In January and February of 1992, the band recorded what would be their first CD. Sometimes called “butt shakin’ starlet”, the CD was eponymously titled and garnered notice from national trade magazines including the Harvey Report and CMJ. Only 1000 copies were made and the band considers it more of a demo than a fully realized album. Neidig started booking them at local venues in the region and they even played the Stone Balloon on a regular basis, which is truly saying something considering the cover band fare that was de rigeur at the Balloon. They pulled over a thousand people on the opening night of the Stone Balloon’s “Original Music Monday”, and even opened for the Knack there. For the next year or so, Dave Thomas joined the band on keyboards to help recreate live what Nick had added in the studio.

After the first CD was finished, Nick was hired at Sound Lab Studios as an engineer, which allowed him to bring the band in off hours and begin recording the tracks for what would eventually become “moonboy” (which sold over 3000 copies locally). While continuing to play out farther afield (The Metro in Richmond, VA; The Chameleon in Lancaster, PA,; and the Lion’s Den in NYC), an early tape of 6 songs from “moonboy” got into the hands of the President of IRS records and also TVT Records. Both labels came to Newark to see the band play live and had them up to NY to play in their offices for other label execs. The bands mix of influences (Mercyful Fate, Sisters of Mercy, The Monkees, The Association, and The Stone Roses), along with their ability to maintain a pop mentality had led to a live show that appealed to the serious musician as well as the pure pop fan.

“moonboy” was released as were two 7″ vinyl singles from the CD. They charted in CMJ weekly throughout 1992 (as high as number 1!). The band moved to Staten Island (it was either there or the UK) in 1993, to be closer to the labels and the NYC clubs that started booking them. The climate in the music scene, starting in 1992, however, was “Who is the next Nirvana?” and that mentality kept many labels wondering just how the “British sounding” schroeder fit into the bigger picture.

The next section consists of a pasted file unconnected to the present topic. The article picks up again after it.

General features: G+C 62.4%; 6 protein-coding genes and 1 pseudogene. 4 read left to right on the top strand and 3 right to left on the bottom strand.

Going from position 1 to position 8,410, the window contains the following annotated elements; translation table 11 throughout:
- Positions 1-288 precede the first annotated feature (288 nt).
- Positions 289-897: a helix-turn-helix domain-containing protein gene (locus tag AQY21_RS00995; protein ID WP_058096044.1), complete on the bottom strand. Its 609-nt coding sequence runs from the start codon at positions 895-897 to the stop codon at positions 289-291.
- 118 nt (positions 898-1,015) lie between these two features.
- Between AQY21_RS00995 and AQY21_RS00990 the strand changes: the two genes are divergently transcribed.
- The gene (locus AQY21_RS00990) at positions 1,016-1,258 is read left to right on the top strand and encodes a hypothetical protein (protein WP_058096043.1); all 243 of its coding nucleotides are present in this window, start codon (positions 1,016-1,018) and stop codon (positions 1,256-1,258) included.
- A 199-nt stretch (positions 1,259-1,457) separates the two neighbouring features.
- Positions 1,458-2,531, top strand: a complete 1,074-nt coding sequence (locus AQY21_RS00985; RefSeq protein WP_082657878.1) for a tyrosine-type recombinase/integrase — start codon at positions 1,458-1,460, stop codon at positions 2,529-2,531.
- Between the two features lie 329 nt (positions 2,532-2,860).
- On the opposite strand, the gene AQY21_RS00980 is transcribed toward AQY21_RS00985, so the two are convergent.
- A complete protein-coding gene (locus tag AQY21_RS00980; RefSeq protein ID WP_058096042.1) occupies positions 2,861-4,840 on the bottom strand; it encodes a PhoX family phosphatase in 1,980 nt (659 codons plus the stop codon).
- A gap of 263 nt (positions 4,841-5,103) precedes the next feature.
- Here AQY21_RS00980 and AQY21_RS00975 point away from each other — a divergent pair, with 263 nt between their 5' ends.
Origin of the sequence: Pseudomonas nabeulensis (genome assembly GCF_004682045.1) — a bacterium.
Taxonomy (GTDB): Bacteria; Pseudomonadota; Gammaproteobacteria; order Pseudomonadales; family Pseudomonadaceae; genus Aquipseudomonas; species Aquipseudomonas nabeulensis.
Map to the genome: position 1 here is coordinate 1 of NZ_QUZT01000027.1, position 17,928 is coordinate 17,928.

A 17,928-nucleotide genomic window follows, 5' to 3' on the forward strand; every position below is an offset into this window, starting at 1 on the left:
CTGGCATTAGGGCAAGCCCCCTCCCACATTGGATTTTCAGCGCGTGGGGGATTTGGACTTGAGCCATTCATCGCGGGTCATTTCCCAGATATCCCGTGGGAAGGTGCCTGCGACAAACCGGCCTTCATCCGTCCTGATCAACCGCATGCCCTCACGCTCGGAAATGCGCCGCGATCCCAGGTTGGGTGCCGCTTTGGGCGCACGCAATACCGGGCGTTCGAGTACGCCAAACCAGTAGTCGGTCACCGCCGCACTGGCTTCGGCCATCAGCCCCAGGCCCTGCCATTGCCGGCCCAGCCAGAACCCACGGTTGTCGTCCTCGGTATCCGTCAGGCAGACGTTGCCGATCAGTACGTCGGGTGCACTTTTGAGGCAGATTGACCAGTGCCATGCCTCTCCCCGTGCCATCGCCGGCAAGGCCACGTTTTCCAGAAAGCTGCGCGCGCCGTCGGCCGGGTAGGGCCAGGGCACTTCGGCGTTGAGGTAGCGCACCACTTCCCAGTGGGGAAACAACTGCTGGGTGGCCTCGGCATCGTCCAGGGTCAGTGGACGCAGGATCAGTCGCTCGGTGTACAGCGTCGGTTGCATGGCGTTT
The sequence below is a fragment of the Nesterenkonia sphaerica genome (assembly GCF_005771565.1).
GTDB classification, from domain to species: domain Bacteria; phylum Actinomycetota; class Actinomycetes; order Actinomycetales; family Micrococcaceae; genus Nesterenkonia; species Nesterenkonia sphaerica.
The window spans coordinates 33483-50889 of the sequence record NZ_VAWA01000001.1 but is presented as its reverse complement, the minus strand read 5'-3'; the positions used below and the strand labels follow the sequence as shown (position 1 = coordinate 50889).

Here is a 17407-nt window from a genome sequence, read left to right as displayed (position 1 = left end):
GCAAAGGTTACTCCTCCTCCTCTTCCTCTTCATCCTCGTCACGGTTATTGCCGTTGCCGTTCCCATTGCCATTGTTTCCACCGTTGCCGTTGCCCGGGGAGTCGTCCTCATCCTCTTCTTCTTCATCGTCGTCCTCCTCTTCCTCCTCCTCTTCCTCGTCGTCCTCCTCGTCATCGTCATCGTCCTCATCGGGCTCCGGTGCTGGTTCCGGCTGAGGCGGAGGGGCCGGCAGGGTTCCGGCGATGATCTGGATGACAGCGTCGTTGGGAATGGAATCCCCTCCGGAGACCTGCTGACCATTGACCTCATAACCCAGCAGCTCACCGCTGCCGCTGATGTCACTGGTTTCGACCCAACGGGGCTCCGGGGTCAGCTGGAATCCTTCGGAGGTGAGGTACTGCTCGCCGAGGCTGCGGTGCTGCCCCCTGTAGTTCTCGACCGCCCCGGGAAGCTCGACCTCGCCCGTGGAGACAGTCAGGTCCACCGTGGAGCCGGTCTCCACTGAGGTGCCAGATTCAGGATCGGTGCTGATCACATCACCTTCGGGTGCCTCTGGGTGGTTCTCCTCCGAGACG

In early 1994, the band recorded “the popular nitro sessions” primarily at Clay Creek Studios. The album continued the progression of schroeder’s stylistic journey of pure pop and beautiful music but the beginning of the end was approaching for schroeder. The band moved back to Newark, but Nick chose to stay in NYC, traveling to Newark to work with the band. He had begun to follow his passion for club and dance music and NYC was the place to be. The distance and new focus of Dimaria caused tension within the band – eventually he left and was replaced for a few shows by Jason Kreuter (formerly of the Absurd and Freakshow) before schroeder officially disbanded in 1995.

After schroeder’s dissolution, Nick worked with Eric Teather in 1997 on what became Petland’s first EP , “Salad Days” with elements of it also on the first CD, “Antenna” . Michael and Larry worked on a demo for Big Girl in late 1999. “Wavy” Dave Thomas did a project a few years ago called “Dodecahedron” in which he did a version of “Blue”. Until very recently Ersk played drums in the Punky Brewsters and is currently a high school administrator. Michael has continued to play in Petland who is finishing up the 3rd Petland “top secret” album to be released in 2006. Larry currently works as a graphic artist/web designer; he worked on the official Speed Racer web site. Nick works for Columbia University in NYC as an interactive classroom designer.

Special thanks to: Rick, Nick, Michael, and Larry for contributions to this article as well as Gregor Alligator, Tom Dougherty, and Monika Bullette.
myspace.com/weareschroeder


(l to r):Michael Bolan, Nick DiMaria, Larry DiMaio, Brian “Ersk” Erskine